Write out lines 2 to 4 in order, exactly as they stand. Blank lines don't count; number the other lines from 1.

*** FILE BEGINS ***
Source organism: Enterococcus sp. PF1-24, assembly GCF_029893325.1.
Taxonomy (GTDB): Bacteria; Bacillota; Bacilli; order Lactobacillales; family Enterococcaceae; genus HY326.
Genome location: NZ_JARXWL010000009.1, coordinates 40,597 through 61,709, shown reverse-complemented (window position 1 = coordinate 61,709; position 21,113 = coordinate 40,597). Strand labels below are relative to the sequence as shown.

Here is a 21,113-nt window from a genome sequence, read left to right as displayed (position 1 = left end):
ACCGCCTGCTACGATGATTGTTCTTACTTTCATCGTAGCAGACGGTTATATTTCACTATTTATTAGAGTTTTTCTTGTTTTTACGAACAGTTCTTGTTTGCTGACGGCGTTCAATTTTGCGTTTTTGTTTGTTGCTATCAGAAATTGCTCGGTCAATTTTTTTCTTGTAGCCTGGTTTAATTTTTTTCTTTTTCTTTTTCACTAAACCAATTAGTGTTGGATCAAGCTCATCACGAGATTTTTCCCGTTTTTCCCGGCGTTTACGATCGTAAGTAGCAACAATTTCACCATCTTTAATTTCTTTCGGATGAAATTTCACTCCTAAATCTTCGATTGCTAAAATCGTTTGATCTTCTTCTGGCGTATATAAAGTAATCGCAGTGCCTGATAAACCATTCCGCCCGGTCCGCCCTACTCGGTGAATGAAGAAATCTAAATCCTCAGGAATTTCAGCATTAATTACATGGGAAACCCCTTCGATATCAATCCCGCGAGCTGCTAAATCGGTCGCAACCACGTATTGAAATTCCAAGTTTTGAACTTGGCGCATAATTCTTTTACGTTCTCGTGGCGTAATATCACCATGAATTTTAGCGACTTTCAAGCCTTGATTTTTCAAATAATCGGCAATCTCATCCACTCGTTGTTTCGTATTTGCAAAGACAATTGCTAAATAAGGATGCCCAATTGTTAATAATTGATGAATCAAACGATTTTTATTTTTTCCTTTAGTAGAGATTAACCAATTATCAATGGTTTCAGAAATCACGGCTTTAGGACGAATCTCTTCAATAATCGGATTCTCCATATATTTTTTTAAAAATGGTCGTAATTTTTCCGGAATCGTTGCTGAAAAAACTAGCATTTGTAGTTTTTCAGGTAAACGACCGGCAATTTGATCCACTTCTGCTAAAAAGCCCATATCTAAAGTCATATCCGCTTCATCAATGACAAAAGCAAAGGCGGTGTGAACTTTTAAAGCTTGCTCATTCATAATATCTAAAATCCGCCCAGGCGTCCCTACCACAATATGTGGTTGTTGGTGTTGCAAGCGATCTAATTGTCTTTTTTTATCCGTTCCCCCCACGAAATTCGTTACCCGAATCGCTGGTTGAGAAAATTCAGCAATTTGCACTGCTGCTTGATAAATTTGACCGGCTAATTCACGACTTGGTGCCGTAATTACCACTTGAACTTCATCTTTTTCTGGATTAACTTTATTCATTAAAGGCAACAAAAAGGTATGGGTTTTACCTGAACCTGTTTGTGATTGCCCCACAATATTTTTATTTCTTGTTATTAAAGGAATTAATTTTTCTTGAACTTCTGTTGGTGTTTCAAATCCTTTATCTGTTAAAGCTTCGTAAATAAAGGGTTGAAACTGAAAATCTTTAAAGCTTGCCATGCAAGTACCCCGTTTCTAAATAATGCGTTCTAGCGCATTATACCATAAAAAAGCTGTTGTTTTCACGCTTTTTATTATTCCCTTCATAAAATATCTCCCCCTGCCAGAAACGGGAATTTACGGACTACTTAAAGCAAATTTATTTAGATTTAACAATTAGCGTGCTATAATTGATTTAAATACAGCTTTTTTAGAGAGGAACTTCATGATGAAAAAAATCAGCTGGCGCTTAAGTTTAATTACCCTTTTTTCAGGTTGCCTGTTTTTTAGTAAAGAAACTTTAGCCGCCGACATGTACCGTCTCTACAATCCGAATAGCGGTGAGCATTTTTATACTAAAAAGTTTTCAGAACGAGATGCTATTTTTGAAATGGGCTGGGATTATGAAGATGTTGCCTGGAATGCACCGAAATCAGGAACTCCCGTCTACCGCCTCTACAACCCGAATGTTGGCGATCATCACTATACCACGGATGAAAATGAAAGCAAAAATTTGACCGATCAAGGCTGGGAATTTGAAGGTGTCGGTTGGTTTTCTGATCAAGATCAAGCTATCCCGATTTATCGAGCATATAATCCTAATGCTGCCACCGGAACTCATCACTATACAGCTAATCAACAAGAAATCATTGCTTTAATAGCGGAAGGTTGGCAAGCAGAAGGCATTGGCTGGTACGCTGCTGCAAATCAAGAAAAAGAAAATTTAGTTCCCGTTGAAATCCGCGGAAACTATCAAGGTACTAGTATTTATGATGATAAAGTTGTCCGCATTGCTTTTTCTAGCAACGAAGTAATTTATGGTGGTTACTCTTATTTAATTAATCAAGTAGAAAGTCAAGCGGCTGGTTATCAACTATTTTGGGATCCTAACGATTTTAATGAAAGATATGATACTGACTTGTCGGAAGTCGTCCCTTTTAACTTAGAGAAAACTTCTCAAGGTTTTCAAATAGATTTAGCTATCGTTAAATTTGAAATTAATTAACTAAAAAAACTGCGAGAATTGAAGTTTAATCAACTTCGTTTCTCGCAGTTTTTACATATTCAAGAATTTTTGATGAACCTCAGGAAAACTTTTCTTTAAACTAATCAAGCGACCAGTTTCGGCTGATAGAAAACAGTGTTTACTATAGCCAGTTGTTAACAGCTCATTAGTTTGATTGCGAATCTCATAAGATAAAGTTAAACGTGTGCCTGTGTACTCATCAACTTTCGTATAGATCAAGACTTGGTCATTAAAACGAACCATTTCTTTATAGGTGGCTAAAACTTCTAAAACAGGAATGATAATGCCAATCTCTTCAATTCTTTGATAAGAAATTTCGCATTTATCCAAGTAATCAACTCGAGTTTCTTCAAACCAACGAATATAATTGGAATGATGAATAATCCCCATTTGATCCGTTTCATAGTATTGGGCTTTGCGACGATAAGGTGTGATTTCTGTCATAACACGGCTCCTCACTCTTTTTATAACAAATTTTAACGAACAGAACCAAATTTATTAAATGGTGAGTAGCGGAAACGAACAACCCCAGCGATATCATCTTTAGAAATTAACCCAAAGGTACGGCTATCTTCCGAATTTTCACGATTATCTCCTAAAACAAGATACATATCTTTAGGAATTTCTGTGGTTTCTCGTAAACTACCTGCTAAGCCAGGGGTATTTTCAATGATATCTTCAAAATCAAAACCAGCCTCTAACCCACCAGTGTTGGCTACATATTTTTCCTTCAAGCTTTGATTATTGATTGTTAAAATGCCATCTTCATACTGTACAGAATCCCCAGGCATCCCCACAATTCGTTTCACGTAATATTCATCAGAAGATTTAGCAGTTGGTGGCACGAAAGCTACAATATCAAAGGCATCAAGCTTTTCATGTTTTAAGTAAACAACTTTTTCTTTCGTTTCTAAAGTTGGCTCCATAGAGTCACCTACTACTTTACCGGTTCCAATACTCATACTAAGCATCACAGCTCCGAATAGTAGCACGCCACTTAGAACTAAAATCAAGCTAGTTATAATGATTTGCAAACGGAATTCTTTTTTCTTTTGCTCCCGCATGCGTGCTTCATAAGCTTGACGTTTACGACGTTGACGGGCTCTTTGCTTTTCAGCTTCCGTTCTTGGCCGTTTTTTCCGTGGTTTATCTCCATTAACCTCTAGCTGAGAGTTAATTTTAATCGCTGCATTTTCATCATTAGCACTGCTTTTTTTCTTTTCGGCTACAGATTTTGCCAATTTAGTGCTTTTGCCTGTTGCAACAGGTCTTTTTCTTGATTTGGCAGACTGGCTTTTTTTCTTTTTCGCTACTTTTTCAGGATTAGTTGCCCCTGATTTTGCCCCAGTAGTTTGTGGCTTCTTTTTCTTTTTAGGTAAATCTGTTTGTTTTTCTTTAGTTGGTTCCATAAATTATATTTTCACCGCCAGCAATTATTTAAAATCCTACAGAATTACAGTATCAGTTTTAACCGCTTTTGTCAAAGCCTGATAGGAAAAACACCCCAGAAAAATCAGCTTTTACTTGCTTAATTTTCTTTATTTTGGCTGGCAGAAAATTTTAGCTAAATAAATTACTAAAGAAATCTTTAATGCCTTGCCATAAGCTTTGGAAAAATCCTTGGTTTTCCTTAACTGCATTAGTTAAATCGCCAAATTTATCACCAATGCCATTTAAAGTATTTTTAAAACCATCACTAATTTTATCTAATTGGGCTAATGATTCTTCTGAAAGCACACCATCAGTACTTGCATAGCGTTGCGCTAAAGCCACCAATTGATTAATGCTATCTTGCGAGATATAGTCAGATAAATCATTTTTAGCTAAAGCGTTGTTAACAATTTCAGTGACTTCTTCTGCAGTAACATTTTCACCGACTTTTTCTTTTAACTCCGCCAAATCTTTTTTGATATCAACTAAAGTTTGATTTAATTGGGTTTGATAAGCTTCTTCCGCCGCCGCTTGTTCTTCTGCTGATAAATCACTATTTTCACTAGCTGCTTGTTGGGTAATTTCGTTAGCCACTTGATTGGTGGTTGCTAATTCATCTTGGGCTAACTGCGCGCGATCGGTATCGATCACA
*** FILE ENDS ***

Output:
Taxonomy (GTDB): Bacteria; Bacillota; Bacilli; order Lactobacillales; family Enterococcaceae; genus HY326.
Genome location: NZ_JARXWL010000009.1, coordinates 40,597 through 61,709, shown reverse-complemented (window position 1 = coordinate 61,709; position 21,113 = coordinate 40,597). Strand labels below are relative to the sequence as shown.

Here is a 21,113-nt window from a genome sequence, read left to right as displayed (position 1 = left end):